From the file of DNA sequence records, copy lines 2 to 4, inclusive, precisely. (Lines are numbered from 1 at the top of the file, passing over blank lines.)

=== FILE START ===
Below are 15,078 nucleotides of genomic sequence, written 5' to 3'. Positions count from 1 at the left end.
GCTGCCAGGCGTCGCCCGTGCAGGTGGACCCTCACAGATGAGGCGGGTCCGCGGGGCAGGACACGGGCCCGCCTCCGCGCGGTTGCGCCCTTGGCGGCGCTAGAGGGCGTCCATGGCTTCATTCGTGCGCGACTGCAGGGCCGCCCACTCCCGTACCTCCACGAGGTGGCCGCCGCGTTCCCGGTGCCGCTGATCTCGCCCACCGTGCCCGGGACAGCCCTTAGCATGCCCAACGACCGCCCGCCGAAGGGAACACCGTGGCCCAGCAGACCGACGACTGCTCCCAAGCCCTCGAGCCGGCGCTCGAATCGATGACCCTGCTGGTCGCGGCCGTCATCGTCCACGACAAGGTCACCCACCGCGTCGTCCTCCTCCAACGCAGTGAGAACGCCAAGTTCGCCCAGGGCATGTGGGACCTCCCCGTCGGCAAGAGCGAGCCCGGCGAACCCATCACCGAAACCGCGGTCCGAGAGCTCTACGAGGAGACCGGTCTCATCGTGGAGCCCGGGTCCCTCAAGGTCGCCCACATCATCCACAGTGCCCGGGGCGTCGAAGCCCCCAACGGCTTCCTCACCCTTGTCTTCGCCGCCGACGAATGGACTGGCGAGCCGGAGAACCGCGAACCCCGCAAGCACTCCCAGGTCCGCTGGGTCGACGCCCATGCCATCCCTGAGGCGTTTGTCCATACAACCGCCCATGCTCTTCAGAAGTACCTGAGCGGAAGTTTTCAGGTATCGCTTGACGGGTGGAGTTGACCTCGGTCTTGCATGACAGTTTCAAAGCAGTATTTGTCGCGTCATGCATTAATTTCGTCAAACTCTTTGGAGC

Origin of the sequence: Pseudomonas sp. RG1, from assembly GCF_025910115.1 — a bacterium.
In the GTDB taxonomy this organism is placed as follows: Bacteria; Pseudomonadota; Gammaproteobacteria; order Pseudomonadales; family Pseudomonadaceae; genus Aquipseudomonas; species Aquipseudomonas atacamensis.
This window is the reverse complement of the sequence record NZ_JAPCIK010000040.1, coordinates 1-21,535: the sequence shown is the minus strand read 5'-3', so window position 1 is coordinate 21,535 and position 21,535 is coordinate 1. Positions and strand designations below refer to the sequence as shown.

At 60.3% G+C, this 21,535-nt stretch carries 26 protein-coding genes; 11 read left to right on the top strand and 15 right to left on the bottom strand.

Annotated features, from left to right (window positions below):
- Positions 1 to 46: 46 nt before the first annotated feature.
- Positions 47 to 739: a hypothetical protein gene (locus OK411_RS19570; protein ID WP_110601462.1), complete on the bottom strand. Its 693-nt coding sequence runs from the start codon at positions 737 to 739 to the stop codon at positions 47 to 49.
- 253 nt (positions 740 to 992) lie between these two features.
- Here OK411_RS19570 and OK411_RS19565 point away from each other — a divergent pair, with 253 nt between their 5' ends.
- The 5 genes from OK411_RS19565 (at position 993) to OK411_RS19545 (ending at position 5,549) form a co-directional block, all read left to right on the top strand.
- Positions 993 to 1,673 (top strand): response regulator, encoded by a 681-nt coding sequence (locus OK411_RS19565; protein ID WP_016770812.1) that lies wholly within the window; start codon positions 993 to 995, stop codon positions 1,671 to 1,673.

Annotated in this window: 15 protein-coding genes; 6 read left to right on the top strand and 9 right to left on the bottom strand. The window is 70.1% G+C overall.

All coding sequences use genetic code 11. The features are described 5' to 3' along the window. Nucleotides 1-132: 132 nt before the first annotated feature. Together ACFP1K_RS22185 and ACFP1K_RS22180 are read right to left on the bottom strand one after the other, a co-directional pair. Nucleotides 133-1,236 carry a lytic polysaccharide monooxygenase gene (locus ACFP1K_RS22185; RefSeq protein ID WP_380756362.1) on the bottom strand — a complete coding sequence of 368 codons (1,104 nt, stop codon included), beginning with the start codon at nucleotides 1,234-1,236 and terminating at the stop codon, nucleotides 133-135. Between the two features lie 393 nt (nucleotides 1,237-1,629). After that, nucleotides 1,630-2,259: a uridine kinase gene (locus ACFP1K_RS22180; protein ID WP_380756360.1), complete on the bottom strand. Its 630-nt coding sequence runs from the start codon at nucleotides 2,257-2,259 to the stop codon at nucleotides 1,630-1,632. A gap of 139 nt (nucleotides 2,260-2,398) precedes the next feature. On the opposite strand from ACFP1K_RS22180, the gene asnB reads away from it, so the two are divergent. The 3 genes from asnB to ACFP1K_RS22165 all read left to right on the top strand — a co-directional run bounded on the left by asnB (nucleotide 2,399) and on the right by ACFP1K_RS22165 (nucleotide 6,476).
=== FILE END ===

GCTGCCAGGCGTCGCCCGTGCAGGTGGACCCTCACAGATGAGGCGGGTCCGCGGGGCAGGACACGGGCCCGCCTCCGCGCGGTTGCGCCCTTGGCGGCGCTAGAGGGCGTCCATGGCTTCATTCGTGCGCGACTGCAGGGCCGCCCACTCCCGTACCTCCACGAGGTGGCCGCCGCGTTCCCGGTGCCGCTGATCTCGCCCACCGTGCCCGGGACAGCCCTTAGCATGCCCAACGACCGCCCGCCGAAGGGAACACCGTGGCCCAGCAGACCGACGACTGCTCCCAAGCCCTCGAGCCGGCGCTCGAATCGATGACCCTGCTGGTCGCGGCCGTCATCGTCCACGACAAGGTCACCCACCGCGTCGTCCTCCTCCAACGCAGTGAGAACGCCAAGTTCGCCCAGGGCATGTGGGACCTCCCCGTCGGCAAGAGCGAGCCCGGCGAACCCATCACCGAAACCGCGGTCCGAGAGCTCTACGAGGAGACCGGTCTCATCGTGGAGCCCGGGTCCCTCAAGGTCGCCCACATCATCCACAGTGCCCGGGGCGTCGAAGCCCCCAACGGCTTCCTCACCCTTGTCTTCGCCGCCGACGAATGGACTGGCGAGCCGGAGAACCGCGAACCCCGCAAGCACTCCCAGGTCCGCTGGGTCGACGCCCATGCCATCCCTGAGGCGTTTGTCCATACAACCGCCCATGCTCTTCAGAAGTACCTGAGCGGAAGTTTTCAGGTATCGCTTGACGGGTGGAGTTGACCTCGGTCTTGCATGACAGTTTCAAAGCAGTATTTGTCGCGTCATGCATTAATTTCGTCAAACTCTTTGGAGC

Origin of the sequence: Pseudomonas sp. RG1, from assembly GCF_025910115.1 — a bacterium.
In the GTDB taxonomy this organism is placed as follows: Bacteria; Pseudomonadota; Gammaproteobacteria; order Pseudomonadales; family Pseudomonadaceae; genus Aquipseudomonas; species Aquipseudomonas atacamensis.